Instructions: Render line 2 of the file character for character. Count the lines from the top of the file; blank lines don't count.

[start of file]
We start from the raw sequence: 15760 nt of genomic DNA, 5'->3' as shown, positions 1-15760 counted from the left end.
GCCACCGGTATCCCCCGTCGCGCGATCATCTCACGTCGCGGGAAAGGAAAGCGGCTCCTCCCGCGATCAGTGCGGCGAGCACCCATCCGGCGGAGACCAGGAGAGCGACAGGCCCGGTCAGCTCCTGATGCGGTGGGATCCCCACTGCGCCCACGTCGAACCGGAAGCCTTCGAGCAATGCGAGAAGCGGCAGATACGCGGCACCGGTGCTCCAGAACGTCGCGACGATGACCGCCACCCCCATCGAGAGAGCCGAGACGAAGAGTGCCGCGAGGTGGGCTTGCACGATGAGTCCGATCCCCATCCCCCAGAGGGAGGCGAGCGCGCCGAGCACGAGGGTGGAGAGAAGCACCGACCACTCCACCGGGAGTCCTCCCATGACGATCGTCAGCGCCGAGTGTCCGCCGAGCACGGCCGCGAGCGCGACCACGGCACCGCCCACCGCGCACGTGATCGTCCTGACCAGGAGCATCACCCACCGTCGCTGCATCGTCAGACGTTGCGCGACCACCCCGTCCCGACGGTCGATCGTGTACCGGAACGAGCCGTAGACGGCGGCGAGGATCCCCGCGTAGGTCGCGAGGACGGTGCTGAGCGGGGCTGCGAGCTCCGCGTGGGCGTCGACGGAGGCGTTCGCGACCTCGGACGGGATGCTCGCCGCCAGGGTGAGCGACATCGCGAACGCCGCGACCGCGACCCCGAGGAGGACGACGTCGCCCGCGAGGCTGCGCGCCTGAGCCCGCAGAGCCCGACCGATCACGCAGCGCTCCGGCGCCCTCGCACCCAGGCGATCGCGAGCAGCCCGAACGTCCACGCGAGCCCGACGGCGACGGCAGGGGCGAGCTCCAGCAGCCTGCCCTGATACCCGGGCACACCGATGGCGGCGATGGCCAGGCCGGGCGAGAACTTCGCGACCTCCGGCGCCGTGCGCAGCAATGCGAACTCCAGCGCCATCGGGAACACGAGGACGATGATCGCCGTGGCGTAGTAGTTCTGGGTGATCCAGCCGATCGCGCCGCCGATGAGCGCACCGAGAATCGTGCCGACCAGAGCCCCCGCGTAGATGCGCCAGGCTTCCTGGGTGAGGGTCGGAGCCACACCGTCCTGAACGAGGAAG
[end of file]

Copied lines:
GCCACCGGTATCCCCCGTCGCGCGATCATCTCACGTCGCGGGAAAGGAAAGCGGCTCCTCCCGCGATCAGTGCGGCGAGCACCCATCCGGCGGAGACCAGGAGAGCGACAGGCCCGGTCAGCTCCTGATGCGGTGGGATCCCCACTGCGCCCACGTCGAACCGGAAGCCTTCGAGCAATGCGAGAAGCGGCAGATACGCGGCACCGGTGCTCCAGAACGTCGCGACGATGACCGCCACCCCCATCGAGAGAGCCGAGACGAAGAGTGCCGCGAGGTGGGCTTGCACGATGAGTCCGATCCCCATCCCCCAGAGGGAGGCGAGCGCGCCGAGCACGAGGGTGGAGAGAAGCACCGACCACTCCACCGGGAGTCCTCCCATGACGATCGTCAGCGCCGAGTGTCCGCCGAGCACGGCCGCGAGCGCGACCACGGCACCGCCCACCGCGCACGTGATCGTCCTGACCAGGAGCATCACCCACCGTCGCTGCATCGTCAGACGTTGCGCGACCACCCCGTCCCGACGGTCGATCGTGTACCGGAACGAGCCGTAGACGGCGGCGAGGATCCCCGCGTAGGTCGCGAGGACGGTGCTGAGCGGGGCTGCGAGCTCCGCGTGGGCGTCGACGGAGGCGTTCGCGACCTCGGACGGGATGCTCGCCGCCAGGGTGAGCGACATCGCGAACGCCGCGACCGCGACCCCGAGGAGGACGACGTCGCCCGCGAGGCTGCGCGCCTGAGCCCGCAGAGCCCGACCGATCACGCAGCGCTCCGGCGCCCTCGCACCCAGGCGATCGCGAGCAGCCCGAACGTCCACGCGAGCCCGACGGCGACGGCAGGGGCGAGCTCCAGCAGCCTGCCCTGATACCCGGGCACACCGATGGCGGCGATGGCCAGGCCGGGCGAGAACTTCGCGACCTCCGGCGCCGTGCGCAGCAATGCGAACTCCAGCGCCATCGGGAACACGAGGACGATGATCGCCGTGGCGTAGTAGTTCTGGGTGATCCAGCCGATCGCGCCGCCGATGAGCGCACCGAGAATCGTGCCGACCAGAGCCCCCGCGTAGATGCGCCAGGCTTCCTGGGTGAGGGTCGGAGCCACACCGTCCTGAACGAGGAAG